Notwithstanding areas of success, in providing the moral authority and leadership required to establish an overarching framework of political stability, Prime Minister I.K. Gujral proved less than distinguished.SUKUMAR MURALIDHARAN
AVOIDANCE versus preparedness: two conflicting doctrines were involved in the choice of I.K. Gujral as Prime Minister after Sitaram Kesri, to most people's enduring perplexity, pulled the rug from under the H.D. Deve Gowda Ministry in March 1997. The more combative strategy insisted that the Congress' whimsical gyrations, between insisting on forming a government and committing itself to unconditional support of a United Front Ministry under a new leadership, should be met by heightening the level of election preparedness within the coalition. The Congress had proved that its credentials as a political ally were not to be relied upon, and the U.F. needed to prepare itself for a fresh electoral contest where it could make a bid for the elusive parliamentary majority. In contrast, the avoidance strategy took the plea that fresh elections would be too much of a trial for the people and too great an opportunity for the common enemy - the Bharatiya Janata Party (BJP). Rather than a battle-worthy individual, the U.F. in this doctrine needed a leader who could steer the coalition and its uneasy external bulwark away from the threat of early elections.
I.K. Gujral won the assent of the U.F. on the latter criterion. He seemed to be the only person with the skills of conciliation that could help contain the messy collision of personal egos, conflicting political agendas and individual insecurities that brought Deve Gowda down. And when the curtain was rung down on the Gujral Ministry, the enduring impression that he left was of survival by avoidance.
Conciliatory till the last, even at the risk of squandering the political advantage that could have been gained from the Congress' reprise of its destabilising manoeuvres, Gujral sought in vain to postpone and finally avoid the final reckoning. Insider intelligence believes that till the end Gujral remained wedded to the idea of saving his job even at the risk of alienating a valuable coalition partner on the basis of a patently flawed report. Partisans of the genteel Punjabi politician, however, think that his basic motivation was to retain the room for a future accommodation with the Congress, by not entering into a violent collision with it.
A Prime Minister who has to work with a 14-party alliance and also accommodate an external patron with a strength in Parliament of almost the same order has necessarily to respond to several, most often unstated, compulsions. In Gujral's case, the requirements he had to meet were specified well in advance. As he sought a vote of confidence in the Lok Sabha shortly after being sworn in, he had little to fear. Commitments of support had been tied up well in advance, and there was little risk of any constituent reneging at the decisive moment. But the Congress, partly in order to avenge the honour of its president, who had been the butt of much unflattering comment from outgoing Prime Minister Deve Gowda during his parting speech in the Lok Sabha, thought it appropriate to remind him of what was expected of him, in the least subtle terms. Unlike Deve Gowda who had chosen a strategy of non-interference, Gujral would be expected, said one of the Congress' main speakers, to be more attentive to that party's interests, particularly in the matter of the dragnet of corruption investigations that was rapidly closing in on several of its senior members.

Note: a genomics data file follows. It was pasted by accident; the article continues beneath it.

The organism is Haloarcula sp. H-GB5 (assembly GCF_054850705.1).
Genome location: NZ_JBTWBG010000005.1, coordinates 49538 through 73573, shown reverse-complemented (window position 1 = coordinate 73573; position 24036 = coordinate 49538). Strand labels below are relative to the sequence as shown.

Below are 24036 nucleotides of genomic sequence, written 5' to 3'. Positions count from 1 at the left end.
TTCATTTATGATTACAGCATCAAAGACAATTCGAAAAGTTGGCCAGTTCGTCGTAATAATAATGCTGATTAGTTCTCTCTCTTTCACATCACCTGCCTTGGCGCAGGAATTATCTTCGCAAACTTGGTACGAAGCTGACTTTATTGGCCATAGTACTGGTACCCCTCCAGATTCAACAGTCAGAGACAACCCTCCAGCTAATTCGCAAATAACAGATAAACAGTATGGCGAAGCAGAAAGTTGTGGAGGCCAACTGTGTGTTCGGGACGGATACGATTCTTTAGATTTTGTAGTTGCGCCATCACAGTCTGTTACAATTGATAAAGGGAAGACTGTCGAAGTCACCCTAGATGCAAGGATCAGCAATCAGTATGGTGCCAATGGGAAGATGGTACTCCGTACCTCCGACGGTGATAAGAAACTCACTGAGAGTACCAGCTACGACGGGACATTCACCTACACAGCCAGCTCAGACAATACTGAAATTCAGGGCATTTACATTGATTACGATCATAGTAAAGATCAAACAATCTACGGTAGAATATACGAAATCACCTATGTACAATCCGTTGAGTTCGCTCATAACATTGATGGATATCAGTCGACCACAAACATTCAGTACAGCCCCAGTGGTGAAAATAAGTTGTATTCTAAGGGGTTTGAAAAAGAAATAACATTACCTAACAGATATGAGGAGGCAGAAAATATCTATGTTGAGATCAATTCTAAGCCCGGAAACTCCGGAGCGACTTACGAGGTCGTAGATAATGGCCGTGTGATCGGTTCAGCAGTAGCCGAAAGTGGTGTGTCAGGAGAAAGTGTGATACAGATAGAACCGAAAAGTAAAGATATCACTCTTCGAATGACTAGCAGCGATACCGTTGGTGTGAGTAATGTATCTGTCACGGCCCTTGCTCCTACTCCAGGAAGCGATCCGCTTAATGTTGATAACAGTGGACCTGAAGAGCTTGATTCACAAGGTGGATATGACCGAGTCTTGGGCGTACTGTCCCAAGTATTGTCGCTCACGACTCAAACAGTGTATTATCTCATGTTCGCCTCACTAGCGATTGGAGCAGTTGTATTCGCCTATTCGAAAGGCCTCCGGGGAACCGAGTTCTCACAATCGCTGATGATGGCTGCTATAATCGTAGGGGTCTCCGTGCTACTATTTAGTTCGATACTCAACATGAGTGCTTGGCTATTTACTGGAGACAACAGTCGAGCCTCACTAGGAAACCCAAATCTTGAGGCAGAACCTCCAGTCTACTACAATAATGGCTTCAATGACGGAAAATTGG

THE first challenge to Gujral's authority, however, came from within his own party. Within a week of assuming office, he was confronted with the prospect of his party president and Bihar Chief Minister Laloo Prasad Yadav facing criminal indictment for defalcation of funds on a massive scale from the State treasury. Beholden to the folksy populist from Bihar for his seat in the Rajya Sabha and yet unable to ignore the overwhelming force of evidence against him, Gujral was stunned into a phase of complete inaction. And in summoning up the will to act, he operated on the time-honoured philosophy of blaming the messenger.
A period of low-intensity sniping ensued in which Joginder Singh, Director of the Central Bureau of Investigation (CBI), was singled out for special attention. The axe finally fell just two months into Gujral's tenure. Joginder Singh was shifted out of the CBI to a ceremonial position in the Home Ministry and replaced by an official whose earlier track record in sensitive investigations carried far greater reassurance for jittery politicians.
Gujral earned the ire of the Left parties for his hatchet job on the CBI. Not for the first time since the U.F. took office, the crusty veteran of the Communist Party of India and Union Home Minister, Indrajit Gupta, found himself excluded from the process of decision-making. The palliative had been offered for Congress insecurities with little regard for due procedures of Cabinet responsibility.